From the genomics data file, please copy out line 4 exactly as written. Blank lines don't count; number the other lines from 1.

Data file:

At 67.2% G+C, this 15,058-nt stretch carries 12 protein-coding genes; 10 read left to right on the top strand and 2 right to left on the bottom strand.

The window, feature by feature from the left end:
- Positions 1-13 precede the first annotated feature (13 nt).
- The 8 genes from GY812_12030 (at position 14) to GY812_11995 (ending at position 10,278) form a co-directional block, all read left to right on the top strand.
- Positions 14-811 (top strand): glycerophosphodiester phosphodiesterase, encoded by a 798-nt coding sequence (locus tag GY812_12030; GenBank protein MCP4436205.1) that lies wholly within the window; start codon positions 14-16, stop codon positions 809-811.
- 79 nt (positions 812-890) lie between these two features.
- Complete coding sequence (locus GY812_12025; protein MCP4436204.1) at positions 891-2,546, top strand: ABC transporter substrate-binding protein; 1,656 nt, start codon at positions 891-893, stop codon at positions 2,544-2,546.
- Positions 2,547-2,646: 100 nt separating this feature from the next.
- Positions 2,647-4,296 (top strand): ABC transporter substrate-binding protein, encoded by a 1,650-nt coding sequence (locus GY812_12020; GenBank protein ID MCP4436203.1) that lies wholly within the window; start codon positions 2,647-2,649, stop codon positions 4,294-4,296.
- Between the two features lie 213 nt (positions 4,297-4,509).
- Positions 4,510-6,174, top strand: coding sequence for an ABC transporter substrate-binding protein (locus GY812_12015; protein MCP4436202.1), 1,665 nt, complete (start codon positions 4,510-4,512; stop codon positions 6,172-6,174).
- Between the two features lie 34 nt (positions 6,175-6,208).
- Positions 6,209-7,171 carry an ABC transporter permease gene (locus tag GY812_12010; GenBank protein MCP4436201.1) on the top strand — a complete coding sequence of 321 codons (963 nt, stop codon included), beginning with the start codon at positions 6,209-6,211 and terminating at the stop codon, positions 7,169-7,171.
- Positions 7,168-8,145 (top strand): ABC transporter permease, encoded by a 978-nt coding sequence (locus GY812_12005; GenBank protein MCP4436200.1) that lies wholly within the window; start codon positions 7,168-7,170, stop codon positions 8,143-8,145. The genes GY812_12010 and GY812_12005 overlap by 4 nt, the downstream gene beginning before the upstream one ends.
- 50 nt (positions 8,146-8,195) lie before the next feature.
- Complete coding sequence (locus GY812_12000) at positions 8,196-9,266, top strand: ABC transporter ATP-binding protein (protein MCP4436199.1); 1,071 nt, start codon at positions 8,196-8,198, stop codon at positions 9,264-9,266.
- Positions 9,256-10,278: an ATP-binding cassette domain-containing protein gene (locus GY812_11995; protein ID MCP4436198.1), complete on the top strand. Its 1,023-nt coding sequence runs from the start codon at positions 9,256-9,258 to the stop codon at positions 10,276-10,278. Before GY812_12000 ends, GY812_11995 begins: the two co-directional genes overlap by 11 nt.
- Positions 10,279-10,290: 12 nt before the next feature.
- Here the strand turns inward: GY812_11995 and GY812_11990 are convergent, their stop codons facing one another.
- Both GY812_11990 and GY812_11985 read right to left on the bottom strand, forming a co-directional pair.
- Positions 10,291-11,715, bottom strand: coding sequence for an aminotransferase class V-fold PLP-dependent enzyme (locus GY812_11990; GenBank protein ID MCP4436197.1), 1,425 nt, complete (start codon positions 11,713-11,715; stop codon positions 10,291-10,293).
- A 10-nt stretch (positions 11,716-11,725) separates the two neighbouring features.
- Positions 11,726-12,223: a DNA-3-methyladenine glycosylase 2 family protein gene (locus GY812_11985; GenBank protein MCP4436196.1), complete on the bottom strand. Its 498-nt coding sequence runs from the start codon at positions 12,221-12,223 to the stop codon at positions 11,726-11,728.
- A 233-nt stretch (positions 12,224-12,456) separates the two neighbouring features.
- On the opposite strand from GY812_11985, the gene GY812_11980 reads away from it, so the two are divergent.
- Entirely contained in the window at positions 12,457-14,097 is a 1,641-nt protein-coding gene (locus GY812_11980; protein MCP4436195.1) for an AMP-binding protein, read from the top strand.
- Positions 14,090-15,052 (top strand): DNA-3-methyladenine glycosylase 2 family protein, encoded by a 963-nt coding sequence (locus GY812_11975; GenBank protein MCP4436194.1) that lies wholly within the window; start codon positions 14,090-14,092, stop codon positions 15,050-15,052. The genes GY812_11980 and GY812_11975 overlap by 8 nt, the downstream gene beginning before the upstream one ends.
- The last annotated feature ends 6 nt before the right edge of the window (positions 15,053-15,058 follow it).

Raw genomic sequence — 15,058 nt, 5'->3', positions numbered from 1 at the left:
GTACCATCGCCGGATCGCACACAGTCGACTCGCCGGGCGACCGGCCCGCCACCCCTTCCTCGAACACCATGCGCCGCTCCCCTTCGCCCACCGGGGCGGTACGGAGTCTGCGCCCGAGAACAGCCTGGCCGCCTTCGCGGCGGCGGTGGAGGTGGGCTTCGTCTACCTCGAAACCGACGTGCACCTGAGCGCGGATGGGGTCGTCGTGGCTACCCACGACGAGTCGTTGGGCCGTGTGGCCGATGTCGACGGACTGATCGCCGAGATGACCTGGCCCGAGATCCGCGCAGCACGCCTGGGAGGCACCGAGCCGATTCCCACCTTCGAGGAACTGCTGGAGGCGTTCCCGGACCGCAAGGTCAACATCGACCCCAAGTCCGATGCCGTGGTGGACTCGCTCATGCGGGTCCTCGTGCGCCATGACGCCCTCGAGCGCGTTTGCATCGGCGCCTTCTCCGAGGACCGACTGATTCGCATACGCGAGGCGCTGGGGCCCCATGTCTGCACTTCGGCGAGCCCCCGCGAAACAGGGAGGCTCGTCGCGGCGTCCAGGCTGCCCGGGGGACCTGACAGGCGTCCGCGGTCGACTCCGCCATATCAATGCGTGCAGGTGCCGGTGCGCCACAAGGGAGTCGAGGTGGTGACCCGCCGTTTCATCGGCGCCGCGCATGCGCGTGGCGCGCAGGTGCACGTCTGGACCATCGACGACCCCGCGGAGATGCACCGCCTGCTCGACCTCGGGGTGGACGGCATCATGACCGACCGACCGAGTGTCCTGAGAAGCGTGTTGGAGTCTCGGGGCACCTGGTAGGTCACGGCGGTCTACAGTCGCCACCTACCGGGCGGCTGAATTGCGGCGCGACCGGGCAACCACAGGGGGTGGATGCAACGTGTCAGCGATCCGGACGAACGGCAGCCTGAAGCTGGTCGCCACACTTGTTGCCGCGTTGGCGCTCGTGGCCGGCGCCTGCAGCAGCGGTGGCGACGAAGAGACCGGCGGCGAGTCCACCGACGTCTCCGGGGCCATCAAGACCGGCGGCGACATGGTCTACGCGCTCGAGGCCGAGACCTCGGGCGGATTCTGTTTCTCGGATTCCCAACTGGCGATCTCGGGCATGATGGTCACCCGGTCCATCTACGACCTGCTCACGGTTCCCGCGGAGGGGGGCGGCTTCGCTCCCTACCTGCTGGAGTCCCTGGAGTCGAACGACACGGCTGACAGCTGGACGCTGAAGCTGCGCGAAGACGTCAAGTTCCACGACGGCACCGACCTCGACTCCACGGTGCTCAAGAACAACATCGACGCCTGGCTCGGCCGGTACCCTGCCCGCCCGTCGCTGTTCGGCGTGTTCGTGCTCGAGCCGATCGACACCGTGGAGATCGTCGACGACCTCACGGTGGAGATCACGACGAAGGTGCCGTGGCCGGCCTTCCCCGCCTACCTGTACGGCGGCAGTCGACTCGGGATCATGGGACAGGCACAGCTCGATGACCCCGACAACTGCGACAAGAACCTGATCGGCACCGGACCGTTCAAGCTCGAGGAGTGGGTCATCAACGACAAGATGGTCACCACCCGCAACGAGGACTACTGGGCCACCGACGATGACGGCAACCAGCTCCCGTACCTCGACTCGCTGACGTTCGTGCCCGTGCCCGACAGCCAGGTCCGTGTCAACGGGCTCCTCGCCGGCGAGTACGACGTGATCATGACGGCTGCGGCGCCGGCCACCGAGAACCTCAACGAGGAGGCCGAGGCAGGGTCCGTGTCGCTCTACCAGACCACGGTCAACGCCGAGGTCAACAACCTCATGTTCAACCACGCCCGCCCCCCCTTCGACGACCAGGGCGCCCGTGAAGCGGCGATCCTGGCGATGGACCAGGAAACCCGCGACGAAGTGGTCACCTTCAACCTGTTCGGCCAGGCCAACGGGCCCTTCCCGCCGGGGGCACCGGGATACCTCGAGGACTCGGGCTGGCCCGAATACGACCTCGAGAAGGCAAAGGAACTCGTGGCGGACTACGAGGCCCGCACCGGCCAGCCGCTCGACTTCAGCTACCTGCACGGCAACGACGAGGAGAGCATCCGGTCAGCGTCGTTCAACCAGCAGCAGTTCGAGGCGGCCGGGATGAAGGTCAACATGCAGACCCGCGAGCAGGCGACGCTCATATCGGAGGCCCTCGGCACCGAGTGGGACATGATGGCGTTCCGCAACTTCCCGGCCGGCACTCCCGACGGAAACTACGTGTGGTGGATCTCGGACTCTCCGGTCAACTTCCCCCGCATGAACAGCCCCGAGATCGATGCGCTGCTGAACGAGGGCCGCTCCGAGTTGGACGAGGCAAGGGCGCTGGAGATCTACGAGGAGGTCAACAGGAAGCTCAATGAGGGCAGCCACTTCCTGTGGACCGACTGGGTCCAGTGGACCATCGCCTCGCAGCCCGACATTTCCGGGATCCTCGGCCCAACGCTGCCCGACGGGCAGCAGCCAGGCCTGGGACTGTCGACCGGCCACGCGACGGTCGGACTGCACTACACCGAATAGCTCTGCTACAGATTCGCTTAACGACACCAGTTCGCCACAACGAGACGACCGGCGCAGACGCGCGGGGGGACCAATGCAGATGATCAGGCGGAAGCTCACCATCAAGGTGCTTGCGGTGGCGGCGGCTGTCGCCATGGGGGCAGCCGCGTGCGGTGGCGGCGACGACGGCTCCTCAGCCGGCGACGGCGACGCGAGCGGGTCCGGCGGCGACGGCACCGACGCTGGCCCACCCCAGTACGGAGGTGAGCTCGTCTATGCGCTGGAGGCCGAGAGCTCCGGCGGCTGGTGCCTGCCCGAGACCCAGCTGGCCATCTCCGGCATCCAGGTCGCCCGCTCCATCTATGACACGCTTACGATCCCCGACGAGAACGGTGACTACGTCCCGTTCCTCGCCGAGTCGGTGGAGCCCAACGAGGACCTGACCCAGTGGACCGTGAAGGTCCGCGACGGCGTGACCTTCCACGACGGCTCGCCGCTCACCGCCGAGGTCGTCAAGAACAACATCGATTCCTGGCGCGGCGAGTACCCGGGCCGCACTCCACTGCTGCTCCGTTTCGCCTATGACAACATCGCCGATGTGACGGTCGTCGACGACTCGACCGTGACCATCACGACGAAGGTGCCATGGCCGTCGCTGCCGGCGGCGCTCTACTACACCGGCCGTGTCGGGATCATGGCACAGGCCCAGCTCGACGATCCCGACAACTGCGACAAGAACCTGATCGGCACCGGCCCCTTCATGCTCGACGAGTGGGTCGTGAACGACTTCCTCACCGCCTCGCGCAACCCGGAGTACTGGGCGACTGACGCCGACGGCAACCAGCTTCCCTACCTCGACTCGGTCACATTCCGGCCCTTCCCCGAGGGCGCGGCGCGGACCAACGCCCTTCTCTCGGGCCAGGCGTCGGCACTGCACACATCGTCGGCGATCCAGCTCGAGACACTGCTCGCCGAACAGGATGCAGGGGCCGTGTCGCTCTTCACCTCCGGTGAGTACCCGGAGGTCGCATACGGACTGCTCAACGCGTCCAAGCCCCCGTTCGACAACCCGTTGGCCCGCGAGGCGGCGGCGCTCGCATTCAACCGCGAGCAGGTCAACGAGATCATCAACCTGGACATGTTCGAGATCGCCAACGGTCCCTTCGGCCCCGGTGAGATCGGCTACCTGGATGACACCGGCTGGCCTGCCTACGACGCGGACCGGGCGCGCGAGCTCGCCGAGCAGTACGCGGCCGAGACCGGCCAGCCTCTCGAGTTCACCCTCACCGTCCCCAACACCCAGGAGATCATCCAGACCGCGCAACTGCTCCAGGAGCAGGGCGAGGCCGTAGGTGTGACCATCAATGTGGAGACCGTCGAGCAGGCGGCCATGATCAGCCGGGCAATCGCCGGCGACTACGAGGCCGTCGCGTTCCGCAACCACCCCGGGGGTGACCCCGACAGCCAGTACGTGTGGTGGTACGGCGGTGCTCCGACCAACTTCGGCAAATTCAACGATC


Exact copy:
- The 8 genes from GY812_12030 (at position 14) to GY812_11995 (ending at position 10,278) form a co-directional block, all read left to right on the top strand.